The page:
The Initiative will introduce green energy to the community.  Many residents of this area do not have electricity.  We are seeking to provide them, as a first step, with small-scale alternative energy solutions such as solar lamps.  However, broader sustainable energy solutions are proposed and we look forward to piloting community solar projects in this area.  This is in line with our target to increasing the share of renewable energy resources to 30% by 2030.

This is Sustainable Development Goal 7 in action.

Water and sanitation are also challenges.  Approximately half of the 4,000 households in this community do not have access to piped water to their homes.  This may be because of disconnections for non-payment, or the lack of modern plumbing infrastructure within the household.  The alternative for many is the public water pump that provides clean, safe water.

However, as a Government, we feel that we can do better and we have committed to providing water for all within this community by 2025.  This will include improvements to the sewerage infrastructure and upgrading homes to accommodate piped water.  It will also include addressing issues of land reform, so that those who have been living in the community may make the necessary investments in their homes after they have clear property title.

This is Sustainable Development Goal 6 in action in The Bahamas.

Chair, one of the elements that is striking about the Over-the-Hill community is its greenery.  Imagine a dense landscape of towering silk cotton trees with their substantial root systems and abundant fruit trees.   In contrast, we also have the blight of uncollected garbage, household and industrial waste.

My Government has already launched one of the largest clean up campaigns in our history in this community and is investing in bulky waste and more frequent trash collection.  We are supporting the value of trees in this area, by turning fruit into earnings as we promote backyard farming and encourage fruit vendors.   We are also providing additional support for a wetland just adjacent to the Over-the-Hill area called Big Pond, which is already fitted with a boardwalk through the mangroves to support an appreciation for the bio-diversity of the community.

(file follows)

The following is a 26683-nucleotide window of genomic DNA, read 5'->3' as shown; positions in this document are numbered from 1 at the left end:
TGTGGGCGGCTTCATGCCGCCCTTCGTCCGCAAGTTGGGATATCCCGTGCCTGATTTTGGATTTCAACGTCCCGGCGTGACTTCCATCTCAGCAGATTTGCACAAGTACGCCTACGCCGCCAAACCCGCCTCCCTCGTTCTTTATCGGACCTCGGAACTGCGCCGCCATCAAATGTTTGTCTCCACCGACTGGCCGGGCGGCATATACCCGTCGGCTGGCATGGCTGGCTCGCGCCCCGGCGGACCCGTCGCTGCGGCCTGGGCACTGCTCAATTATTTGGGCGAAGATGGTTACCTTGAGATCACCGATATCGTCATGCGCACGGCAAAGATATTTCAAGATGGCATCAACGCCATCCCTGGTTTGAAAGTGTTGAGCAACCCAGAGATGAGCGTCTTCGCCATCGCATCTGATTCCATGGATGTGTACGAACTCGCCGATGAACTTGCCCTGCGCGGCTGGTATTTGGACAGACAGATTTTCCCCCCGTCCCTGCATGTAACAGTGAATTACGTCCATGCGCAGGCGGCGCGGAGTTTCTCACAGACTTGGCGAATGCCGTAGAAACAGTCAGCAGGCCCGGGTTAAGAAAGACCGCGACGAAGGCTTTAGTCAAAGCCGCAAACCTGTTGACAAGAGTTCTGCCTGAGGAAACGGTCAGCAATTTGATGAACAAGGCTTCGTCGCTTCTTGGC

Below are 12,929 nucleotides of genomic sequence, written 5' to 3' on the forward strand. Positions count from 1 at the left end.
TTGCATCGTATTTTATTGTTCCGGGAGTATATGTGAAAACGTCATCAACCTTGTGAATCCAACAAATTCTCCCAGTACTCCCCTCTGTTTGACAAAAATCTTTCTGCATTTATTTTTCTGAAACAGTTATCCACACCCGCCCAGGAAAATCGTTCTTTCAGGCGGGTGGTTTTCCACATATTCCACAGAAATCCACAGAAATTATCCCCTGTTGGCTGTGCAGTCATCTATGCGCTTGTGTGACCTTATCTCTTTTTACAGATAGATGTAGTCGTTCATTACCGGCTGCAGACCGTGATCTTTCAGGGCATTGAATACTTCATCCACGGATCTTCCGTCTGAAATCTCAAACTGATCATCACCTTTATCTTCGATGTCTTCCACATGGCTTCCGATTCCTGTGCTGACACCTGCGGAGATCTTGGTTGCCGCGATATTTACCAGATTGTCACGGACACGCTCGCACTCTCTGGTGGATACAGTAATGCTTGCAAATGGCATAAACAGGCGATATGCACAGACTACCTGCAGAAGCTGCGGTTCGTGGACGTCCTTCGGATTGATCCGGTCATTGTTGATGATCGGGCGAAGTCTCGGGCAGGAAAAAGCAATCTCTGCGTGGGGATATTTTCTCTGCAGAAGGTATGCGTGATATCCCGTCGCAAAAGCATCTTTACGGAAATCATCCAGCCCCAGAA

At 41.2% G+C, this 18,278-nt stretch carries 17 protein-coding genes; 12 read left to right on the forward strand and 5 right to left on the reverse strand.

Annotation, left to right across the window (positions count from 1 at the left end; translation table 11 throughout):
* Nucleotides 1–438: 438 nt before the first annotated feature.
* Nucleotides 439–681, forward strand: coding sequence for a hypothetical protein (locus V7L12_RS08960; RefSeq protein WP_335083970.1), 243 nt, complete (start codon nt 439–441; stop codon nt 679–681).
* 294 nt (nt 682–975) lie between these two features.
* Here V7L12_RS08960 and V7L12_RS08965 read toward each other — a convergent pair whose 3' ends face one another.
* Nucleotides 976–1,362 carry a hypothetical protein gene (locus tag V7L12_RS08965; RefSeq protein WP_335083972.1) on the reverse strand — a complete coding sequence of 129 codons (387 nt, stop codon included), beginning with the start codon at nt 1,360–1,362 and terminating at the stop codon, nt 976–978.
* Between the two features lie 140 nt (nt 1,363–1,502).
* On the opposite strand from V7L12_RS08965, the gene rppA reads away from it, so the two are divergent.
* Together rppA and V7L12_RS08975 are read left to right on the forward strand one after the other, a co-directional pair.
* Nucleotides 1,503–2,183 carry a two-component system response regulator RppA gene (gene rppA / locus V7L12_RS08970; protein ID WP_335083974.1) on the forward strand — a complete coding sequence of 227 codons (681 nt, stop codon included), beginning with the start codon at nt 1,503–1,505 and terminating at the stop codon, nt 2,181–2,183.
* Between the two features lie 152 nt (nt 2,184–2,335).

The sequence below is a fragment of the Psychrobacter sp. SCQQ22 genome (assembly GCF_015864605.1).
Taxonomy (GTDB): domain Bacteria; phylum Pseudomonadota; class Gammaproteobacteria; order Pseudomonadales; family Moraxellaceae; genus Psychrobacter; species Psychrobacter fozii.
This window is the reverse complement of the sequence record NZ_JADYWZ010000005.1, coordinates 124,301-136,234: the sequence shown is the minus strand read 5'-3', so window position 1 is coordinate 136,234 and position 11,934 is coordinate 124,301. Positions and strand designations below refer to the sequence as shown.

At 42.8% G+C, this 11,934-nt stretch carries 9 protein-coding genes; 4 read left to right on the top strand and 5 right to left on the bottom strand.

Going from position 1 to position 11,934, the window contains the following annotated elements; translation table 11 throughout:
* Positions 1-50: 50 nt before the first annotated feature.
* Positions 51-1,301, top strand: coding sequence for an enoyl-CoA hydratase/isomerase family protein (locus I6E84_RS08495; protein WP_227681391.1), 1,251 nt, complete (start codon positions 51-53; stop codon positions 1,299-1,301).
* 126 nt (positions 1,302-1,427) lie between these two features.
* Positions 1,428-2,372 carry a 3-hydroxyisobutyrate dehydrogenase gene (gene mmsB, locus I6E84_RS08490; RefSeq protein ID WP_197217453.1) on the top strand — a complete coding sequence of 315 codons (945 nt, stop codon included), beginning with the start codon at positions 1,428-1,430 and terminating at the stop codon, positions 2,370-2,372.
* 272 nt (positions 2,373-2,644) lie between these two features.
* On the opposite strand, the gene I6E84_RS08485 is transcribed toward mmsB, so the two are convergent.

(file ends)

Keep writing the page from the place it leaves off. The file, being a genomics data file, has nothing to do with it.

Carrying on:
This is Sustainable Development Goal 15 in action.

The Over-the-Hill Initiative reimagines the relationships between downtown Nassau, which is the hub of economic activity and tourism, and the community of workers who live Over-the-Hill.  It looks to improve the key infrastructural issues of transportation, drainage, and affordable housing.   It seeks to create a community that is socially empowering for both the young and the elderly.  Indeed, one of the key features is a restored system of parks.

The Government has committed to the rejuvenation of all of Over-the-Hill’s 15 parks, in particular its central park, the Southern Recreation Grounds.  We will make these parks more inviting and useable, and include access to Wi-Fi services.

This is Sustainable Development Goal 11 in action for The Bahamas.

Chair, beyond the Over-the-Hill project, our work toward fulfilling sustainable development for our people continues.  The Bahamas has increased its efforts to reintroduce and restore greenery to our country.  Additionally, as a big ocean nation, we seek to protect our seas.  As such, we have made a commitment to banning single-use plastics and Styrofoam by 2020.  

In the immediate term, for the 2018/2019 fiscal year, we have committed $5 million for LED street lighting.  Additionally, one of our power companies is undertaking a $5 million solar energy park, capable of generating 4.5 million kilowatt hours annually of clean, renewable energy, on Grand Bahama Island, home to our shipping, industrial and technology hubs.

We are also pursuing the modernization and digitization of our public institutions, so that they may better meet our development needs, and provide enhanced services to our citizens and residents.

Chair, we realize that our efforts will be a costly investment.  However, we know that the dividends in the long run, will make investing in these goals worthwhile for the people of The Bahamas.  Much of our work is being done in partnership with others, not only to secure technical expertise, but because the challenges we face are collective.  We therefore seek to strengthen these partnerships, at all levels: local, national, regional, and international.

The Bahamas reiterates its commitment to localizing the Sustainable Development Goals into its National Planning processes.

Thank you and good morning.

 

Release: BIS